Attorney Fail

I'm not really going to comment on the Jerry Sandusky pedophile cases.  The evidence looks pretty damning at this point but I'll let it play out in the courts.

But guilty or innocent, how could his attorney possibly have let him do a TV interview with Bob Costas the other day?  The interview has spurred new victims to come forward.

But beyond that, given that he insisted on going on TV (I suppose clients can ignore good advice), how could his attorney have allowed him to be so unprepared?  I did not watch the interview (I am not big on these select legal cases we like to try in the press), but I heard excerpts on ESPN.  The guy was not prepared to answer the simple and obvious question "are you a pedophile."  He hemmed and hawed and babbled and kindof said yes and no.  It was the worst, dumbest interview by an alleged criminal I have ever seen, and if you ever wonder why folks facing criminal or civil charges never jump into the media fray to defend themselves, go watch this interview.

  • tomw

    I think the interview by Glenn Beck of the NY congressman, where Glenn gave him the whole show to defend himself was worse.
    At least the Costas interview was done via telephone.
    Either way, ugh.
    tom

  • http://tjic.com TJIC

    People don't understand that the law and society are two different things, and attempts to help your reputation in society (not that this was even a barely competent attempt) can be damning in the court of law.

    The one time I was in the public gaze, I deleted my twitter record, shut down my blog, refused to talk to the press, and turned off all the lights in my house (yes, literally - there was a TV news crew on my front porch, and I had all the lights off and was peaking out at them from between the slats in the blinds from another window. Fun times!)

  • andre

    I'm not a lawyer. The only real-life legal matters I deal with are in the real-estate area, and that is only as much as affects me as a land surveyor.

    Giving this guy (and his lawyer), the benefit of the doubt and assuming that they are not completely stupid, the only thing I could begin to imagine was that they are trying to "pollute" the potential jury pool - "let's get everyone that is remotely aware of their surroundings and knows what planet they're on totally biased, so the jury will consist only of complete blithering idiots who couldn't connect getting wet with the rain even if it was diagrammed for them."

    Either that or they figure their best shot is a mistrial, so they're trying to set up for that.

  • orion

    Rumor has it he was trying to intimidate other victims and prevent them from coming forward. Jury pollution is also a reasonable bet. Guess it didn't work, more new victims are popping up left and right now.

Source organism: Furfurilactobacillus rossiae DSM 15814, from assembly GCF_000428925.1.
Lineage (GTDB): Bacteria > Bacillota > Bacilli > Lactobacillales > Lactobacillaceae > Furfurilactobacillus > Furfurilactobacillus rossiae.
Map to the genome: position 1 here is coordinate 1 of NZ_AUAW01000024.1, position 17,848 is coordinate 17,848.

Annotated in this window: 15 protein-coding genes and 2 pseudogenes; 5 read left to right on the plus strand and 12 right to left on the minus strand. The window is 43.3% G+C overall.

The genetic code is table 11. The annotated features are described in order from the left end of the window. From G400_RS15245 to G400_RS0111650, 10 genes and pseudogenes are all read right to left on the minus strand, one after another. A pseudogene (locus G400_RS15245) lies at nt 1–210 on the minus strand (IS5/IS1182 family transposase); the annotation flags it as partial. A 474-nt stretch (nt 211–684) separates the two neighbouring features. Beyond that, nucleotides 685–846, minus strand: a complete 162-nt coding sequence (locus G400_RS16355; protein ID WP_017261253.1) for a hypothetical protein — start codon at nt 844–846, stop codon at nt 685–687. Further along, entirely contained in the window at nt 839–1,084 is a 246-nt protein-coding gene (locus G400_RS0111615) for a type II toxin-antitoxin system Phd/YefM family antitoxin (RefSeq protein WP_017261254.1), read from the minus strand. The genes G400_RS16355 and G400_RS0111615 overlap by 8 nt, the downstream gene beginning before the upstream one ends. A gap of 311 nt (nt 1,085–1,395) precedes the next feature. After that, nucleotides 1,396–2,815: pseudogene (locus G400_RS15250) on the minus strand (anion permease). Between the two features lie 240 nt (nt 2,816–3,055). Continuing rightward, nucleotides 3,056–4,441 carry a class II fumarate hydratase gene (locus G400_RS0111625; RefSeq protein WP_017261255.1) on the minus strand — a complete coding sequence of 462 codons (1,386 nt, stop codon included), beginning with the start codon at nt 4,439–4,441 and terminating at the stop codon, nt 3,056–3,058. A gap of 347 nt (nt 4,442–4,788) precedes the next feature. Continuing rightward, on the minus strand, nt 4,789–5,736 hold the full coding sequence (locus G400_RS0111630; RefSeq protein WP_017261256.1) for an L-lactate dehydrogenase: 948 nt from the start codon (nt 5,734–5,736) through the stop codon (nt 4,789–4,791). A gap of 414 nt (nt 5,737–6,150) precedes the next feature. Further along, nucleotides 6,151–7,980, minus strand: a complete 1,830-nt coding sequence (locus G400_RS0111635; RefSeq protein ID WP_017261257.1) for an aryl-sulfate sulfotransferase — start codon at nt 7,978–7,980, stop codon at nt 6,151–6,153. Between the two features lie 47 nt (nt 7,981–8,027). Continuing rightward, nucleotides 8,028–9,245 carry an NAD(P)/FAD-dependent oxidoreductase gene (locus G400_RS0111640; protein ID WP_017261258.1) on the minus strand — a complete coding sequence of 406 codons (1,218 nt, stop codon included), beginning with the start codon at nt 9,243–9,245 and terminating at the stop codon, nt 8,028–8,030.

• Sean

    I think this whole escapade with the interview is just a side show that will make prosecution easier later on. The story that needs to be pursued is how the guy could get let go from being a coach 10 years ago because of his shenanigans and show up working directly with children instead. Climate Audit has another incidence of a Penn State Faculty member in the geo-sciences area who left and went to Yale and was caught there as well. It seems the priority of Penn State is first and foremost to protect the reputation of the elite self important institution. So if there is little publicity, handle things quietly and move the perpetrator along. If there is a lot of publicity, offer up a sufficiently large sacrifice as public atonement. This story is sounding more and more like the pedophile priests and the Boston Archdiocese all the time.

  • Dan

    I heard the interview and I was surprised, too, to see how he hemmed and hawed when asked if he was sexually attracted to young boys. He didn't directly answer the question at first. If I were him (and thank goodness I'm not), whether I was guilty or innocent, my reply to that question would have been, "Hell no!"

  • Invid

    The jury pool is already polluted - he's already been convicted by public opinion and good luck finding many people who haven't heard about this.

  • caseyboy

    He was confused about the "pedophile" question because he didn't know what it meant. I think he was a scholarship athlete himself.

  • marco73

    I think Sandusky and his lawyer are going with the Gomer Pyle defense. "This guy is so stupid he doesn't even know what pedophilia is!"
    The attorney himself was in a radio interview describing Sandusky as "just a big kid."
    Honestly?
    Sandusky earned a 4 year degree from Penn State, then coached at 2 other colleges before returning to Penn State to rise to the position of defensive coordinator. He was essentially the second in command at Penn State, under Paterno, for 20 years.
    Say what you may about scholarship athletes, but big time college football is a high pressure industry. It just isn't believable that Gomer Pyle intelligence is going to survive at a top program for 20 years.
    I think Sandusky thought that, as an ex-jock, he could play the jock card with Costas and answer some softball questions. But Costas just calmly asked some standard interview questions, and Jerry crumbled.

  • deos son of eros

    When we find out the school profited from all of this, and it ties into the "kids for cash" scandal, and that it is an interstate operation, it will go down the memory hole.

    Those Nittany Truthers...

  • Noumenon

    TJIC, how much longer is it going to be before your case is concluded and you can express yourself again?

  • Noumenon

    Longer than this, apparently.